Malama Maha‘ulepu says ‘no’ to dairy proposal

LIHUE — Malama Maha‘ulepu has announced its formal opposition to Hawaii Dairy Farms’ proposed dairy operation on 578 acres in Maha‘ulepu Valley.

The nonprofit organization says its decision comes after “months of careful scrutiny, research and deliberation.”

“We have concluded that above all else, the carrying capacity of the land cannot support an operation of HDF’s size,” the group wrote in a release. “Indeed, it remains to be proven that the land can or should support a dairy of any size. This industrialized dairy is not compatible, sustainable nor appropriate agriculture use for Maha‘ulepu. HDF’s proposed dairy poses serious environmental risks and health hazards which threaten Maha‘ulepu’s beautiful and ecologically unique, and culturally significant, coastline.

MM plans to begin circulating a petition which reads: “Until and unless an (Environmental Assessment) ensures that any proposed dairy operates within the carrying capacity of Maha‘ulepu Valley, we oppose the industrial dairy operation as it is not compatible, sustainable nor appropriate ag use for Maha‘ulepu Valley.”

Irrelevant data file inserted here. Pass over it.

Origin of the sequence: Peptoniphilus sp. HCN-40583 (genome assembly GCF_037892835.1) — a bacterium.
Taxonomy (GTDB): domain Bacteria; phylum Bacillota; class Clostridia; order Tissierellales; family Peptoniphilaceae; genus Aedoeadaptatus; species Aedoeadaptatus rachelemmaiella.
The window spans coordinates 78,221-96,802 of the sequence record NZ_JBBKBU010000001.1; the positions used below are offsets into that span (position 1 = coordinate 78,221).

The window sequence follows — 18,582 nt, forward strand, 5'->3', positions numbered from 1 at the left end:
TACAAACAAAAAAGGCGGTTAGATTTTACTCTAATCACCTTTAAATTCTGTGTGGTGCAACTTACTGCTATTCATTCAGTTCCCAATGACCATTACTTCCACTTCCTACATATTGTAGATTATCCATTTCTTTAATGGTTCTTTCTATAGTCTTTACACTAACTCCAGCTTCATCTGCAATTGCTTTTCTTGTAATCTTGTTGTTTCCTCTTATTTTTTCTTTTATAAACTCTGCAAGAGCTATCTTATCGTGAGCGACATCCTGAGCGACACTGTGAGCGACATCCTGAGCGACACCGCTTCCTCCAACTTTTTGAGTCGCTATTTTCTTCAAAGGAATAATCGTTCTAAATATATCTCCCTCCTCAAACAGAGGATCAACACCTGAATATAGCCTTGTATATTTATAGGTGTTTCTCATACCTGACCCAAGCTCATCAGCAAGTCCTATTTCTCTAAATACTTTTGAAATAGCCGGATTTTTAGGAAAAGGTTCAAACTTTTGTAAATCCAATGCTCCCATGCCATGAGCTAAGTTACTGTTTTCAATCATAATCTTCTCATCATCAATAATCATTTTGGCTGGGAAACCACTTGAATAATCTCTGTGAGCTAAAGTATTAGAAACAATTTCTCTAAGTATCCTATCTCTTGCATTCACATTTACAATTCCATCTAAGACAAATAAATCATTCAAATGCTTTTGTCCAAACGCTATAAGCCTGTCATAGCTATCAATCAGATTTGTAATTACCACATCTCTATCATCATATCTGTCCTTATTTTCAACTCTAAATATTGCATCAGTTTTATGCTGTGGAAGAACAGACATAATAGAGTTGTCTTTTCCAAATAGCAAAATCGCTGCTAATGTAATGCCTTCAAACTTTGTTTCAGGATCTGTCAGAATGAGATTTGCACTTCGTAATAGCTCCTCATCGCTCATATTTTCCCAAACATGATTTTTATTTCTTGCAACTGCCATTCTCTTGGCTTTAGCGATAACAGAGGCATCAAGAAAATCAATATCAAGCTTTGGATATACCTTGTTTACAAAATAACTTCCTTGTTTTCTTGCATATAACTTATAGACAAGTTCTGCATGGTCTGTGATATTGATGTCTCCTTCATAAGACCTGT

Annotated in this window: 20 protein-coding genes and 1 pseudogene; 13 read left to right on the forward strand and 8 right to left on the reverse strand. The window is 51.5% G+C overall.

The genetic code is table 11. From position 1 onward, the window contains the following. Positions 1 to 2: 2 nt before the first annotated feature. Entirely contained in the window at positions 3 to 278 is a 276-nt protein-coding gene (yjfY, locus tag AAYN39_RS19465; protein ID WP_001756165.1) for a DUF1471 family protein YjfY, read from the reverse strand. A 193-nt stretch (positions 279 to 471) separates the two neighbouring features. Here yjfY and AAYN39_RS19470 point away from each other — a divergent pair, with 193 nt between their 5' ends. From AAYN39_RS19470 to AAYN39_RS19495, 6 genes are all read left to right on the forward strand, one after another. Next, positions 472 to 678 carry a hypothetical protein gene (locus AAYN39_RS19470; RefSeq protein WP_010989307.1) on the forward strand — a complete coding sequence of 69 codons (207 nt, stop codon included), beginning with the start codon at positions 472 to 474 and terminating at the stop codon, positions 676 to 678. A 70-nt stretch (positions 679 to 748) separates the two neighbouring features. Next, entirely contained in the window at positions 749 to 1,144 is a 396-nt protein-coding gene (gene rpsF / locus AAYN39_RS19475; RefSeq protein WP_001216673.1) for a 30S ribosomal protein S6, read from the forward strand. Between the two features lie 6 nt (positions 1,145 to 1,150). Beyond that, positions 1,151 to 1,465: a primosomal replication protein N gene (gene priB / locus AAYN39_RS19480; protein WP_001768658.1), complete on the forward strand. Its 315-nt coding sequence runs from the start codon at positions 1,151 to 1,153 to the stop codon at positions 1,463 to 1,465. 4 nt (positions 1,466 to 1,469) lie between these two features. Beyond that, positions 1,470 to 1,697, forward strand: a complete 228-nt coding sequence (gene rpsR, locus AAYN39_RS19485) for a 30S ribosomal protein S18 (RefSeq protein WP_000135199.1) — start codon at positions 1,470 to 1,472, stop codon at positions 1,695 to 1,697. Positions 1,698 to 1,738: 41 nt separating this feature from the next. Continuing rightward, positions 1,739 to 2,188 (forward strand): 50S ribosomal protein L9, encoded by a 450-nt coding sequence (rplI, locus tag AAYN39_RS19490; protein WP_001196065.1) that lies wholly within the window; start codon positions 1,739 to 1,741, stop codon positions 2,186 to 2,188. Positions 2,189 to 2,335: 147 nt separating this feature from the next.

The nonprofit will launch its effort during a public gathering from 3 to 5 p.m. Saturday at Poipu Beach Park. 

Amy Hennessey, a spokeswoman for HDF, said the company is “deeply disappointed” that MM decided to oppose the plan prior to the conclusion of the regulatory review process. 

“It is especially troubling that Malama Maha‘ulepu is asking for an Environmental Assessment (EA) that is not required for a small farm of up to 699 cows on private lands,” Hennessey wrote in a statement. “The precedent of conducting an EA opens the door to burdening all small animal operations in the state that wish to start or grow their farms with a costly process that is not required.”

Hennessey added that HDF has worked hard to keep an open dialogue with MM.

“It is unfortunate that they are relying on flawed analyses of our draft plan by outsiders who are unfamiliar with grass-fed dairying and rotational grazing,” she wrote. 

Chris D’Angelo, environment writer, can be reached at 245-0441 or


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